Those attending the demonstration held up signs with the words "Free Josh," and speakers were insistent on the unfairness of his imprisonment. Ross Mirkarimi, a San Francisco supervisor, said he was "angry as hell about this" and called for a "serious outcry, and not just only by us." In a statement, California state Assemblyman Mark Leno, who did not attend the rally, called Wolf's plight a "travesty of justice."
Josh Wolf remains in a Dublin, Calif., correctional facility. Supporters held a rally to mark the day.
The afternoon gathering, which ran about an hour on the steps of City Hall, was organized by the Free Josh Wolf Coalition, with Wolf's friend Julian Davis acting as facilitator. "Basically, if Josh isn't released today, he'll be the longest-held journalist under contempt," Davis said. "We wanted to landmark the date by holding this rally."
Wolf, in fact, did on Tuesday become the longest-serving journalist behind bars in U.S. history for contempt.
On August 1,for refusing to cooperate with a federal grand jury seeking unpublished footage he shot during a 2005 protest that turned violent. Wolf was released on bail a month later while his appeal was being considered. But a three-judge panel rejected the appeal and revoked bail.
Wolf might normally be protected by California's Shield Law. But federal prosecutors, who want to see if Wolf's footage shows a San Francisco police car being set on fire at the protest, say they have jurisdiction over the case because the car was paid for in part by federal dollars. While many states have enacted shield laws to protect journalists from revealing confidential sources, notes and unpublished materials, there is no federal shield law to protect Wolf.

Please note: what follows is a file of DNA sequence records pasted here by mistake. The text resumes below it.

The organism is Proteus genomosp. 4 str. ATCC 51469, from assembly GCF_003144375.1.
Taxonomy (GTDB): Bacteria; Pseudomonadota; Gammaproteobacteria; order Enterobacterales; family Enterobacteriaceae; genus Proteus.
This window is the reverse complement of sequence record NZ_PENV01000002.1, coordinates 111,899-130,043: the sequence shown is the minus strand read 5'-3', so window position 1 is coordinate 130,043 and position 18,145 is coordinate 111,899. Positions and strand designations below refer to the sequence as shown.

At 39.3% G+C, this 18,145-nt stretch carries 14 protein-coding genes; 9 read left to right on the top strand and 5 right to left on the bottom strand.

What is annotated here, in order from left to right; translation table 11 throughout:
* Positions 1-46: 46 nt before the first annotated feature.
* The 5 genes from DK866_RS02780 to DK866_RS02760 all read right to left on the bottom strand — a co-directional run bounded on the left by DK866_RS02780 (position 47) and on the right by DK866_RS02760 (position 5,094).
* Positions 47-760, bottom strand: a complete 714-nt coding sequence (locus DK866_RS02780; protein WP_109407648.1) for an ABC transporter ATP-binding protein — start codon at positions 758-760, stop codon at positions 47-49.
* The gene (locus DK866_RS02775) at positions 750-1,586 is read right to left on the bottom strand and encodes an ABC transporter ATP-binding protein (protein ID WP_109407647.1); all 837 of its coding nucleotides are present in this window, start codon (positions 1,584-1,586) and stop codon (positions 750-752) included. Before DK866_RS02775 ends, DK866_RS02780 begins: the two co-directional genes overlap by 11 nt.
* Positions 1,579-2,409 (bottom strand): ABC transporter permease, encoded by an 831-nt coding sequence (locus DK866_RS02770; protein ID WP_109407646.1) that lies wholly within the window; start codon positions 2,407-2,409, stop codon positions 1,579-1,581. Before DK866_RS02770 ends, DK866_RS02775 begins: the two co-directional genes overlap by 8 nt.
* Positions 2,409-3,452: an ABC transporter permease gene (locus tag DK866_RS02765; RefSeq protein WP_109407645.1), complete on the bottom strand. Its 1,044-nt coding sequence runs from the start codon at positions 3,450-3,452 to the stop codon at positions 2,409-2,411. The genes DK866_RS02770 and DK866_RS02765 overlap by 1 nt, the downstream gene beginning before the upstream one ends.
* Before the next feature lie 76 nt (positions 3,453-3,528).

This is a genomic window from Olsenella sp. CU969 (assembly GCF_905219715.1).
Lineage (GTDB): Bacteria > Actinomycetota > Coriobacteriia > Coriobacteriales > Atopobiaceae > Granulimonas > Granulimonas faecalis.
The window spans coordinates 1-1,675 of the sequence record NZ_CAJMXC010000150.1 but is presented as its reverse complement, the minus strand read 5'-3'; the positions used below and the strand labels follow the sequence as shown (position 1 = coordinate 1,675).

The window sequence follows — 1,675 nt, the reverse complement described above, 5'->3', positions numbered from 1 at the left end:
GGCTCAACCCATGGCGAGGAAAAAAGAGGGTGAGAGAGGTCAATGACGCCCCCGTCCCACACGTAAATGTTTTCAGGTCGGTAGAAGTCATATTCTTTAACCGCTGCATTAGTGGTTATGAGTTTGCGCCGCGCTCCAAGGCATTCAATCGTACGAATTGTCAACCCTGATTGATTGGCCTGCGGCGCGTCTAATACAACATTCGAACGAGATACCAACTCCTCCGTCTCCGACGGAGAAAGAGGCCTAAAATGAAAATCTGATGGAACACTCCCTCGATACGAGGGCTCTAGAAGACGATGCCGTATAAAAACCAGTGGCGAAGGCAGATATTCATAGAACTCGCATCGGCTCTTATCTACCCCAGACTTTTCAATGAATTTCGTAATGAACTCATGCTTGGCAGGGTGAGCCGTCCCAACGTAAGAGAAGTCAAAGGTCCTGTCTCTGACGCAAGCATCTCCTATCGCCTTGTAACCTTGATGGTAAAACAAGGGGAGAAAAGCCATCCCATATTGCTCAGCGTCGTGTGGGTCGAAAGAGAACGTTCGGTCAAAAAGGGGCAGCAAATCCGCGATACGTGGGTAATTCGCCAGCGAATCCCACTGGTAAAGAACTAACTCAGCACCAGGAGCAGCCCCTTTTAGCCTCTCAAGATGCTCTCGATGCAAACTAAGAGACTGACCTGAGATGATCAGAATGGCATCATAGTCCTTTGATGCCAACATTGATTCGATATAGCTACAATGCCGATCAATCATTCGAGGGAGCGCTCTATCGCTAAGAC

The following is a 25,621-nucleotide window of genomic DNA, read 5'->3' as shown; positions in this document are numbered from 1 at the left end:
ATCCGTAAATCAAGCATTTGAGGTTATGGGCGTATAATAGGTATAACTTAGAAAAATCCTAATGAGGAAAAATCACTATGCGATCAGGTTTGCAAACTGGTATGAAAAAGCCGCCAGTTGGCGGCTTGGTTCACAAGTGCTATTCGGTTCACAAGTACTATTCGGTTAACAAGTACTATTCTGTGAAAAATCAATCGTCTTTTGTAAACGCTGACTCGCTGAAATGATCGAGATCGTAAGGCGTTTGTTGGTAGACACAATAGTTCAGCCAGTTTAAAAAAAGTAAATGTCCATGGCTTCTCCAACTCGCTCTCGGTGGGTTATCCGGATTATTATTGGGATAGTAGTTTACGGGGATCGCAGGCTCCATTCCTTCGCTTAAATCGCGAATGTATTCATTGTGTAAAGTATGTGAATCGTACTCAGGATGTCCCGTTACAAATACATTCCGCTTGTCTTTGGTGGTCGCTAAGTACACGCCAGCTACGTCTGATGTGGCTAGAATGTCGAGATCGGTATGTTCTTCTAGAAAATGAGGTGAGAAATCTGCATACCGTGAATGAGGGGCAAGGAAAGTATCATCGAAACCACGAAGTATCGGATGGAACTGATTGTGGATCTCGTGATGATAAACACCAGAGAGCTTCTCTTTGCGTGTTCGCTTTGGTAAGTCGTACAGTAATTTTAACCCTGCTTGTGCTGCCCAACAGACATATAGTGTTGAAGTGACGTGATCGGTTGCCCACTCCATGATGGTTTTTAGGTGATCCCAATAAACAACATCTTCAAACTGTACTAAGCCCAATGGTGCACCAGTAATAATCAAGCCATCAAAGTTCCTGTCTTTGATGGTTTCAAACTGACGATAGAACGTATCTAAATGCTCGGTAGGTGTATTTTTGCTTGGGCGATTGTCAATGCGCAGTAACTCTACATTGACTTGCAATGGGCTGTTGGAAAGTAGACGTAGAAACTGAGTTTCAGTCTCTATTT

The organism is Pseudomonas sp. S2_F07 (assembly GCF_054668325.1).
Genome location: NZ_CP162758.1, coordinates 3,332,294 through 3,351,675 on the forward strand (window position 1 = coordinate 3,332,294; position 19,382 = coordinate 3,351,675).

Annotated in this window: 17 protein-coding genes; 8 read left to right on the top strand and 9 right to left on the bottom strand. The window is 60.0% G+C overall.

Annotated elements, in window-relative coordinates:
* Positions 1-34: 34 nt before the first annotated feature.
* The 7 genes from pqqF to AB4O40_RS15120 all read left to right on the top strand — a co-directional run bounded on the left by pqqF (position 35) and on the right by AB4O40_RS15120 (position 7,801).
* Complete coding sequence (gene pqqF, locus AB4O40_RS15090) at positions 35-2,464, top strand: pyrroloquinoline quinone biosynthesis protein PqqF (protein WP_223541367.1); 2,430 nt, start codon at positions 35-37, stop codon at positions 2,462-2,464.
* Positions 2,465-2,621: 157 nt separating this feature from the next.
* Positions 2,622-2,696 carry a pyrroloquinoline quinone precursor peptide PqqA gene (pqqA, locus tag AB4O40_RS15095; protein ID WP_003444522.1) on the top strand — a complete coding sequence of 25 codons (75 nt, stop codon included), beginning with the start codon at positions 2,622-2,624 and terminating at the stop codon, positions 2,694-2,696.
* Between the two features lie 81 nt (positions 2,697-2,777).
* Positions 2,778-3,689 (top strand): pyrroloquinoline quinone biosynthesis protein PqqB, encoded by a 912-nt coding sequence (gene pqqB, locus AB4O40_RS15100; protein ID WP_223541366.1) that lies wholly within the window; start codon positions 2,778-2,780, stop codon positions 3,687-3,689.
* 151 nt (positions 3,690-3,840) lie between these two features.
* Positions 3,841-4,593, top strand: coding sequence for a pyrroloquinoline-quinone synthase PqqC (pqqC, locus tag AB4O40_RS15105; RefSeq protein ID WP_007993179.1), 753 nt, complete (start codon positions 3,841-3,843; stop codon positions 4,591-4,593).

Federal officials could not be reached for comment.
The Society of Professional Journalists--which fights for the rights of journalists and has supported Wolf through its Legal Defense Fund--awarded Wolf with the James Madison Award for Online Free Speech Tuesday, his 168th day of incarceration. In November, he was awarded a 2006 journalist of the year award by the same organization.
As Wolf prepared to spend another night at the Federal Correctional Institution in Dublin, Calif., Bruce Brugmann of the San Francisco Bay Guardian said that "Josh Wolf is not just a blogger, Josh Wolf is a hero." Brugmann, editor and publisher of the SFBG, alluded to an incident in which he had to submit bail for three editors writing about South Korea, and thought he would never have to deal with such a situation again.
Of Wolf's case, Brugmann said, "This is much worse than that. This is an independent journalist in San Francisco who's doing nothing but his job, and he's tossed in jail for contempt...Where are we, Bulgaria? Or Korea?"
As the event ended, Andy Blue of the Free Josh Wolf Coalition read aloud a letter written by Wolf from jail. Wolf "never thought this would happen," according to his letter. Wolf went on to say that he "grew up being taught that the United States was the greatest country on earth, that dissent was not only permitted but encouraged, and that we had a free press that was not encumbered by government interference."
CNET News.com's Leslie Katz contributed to this report.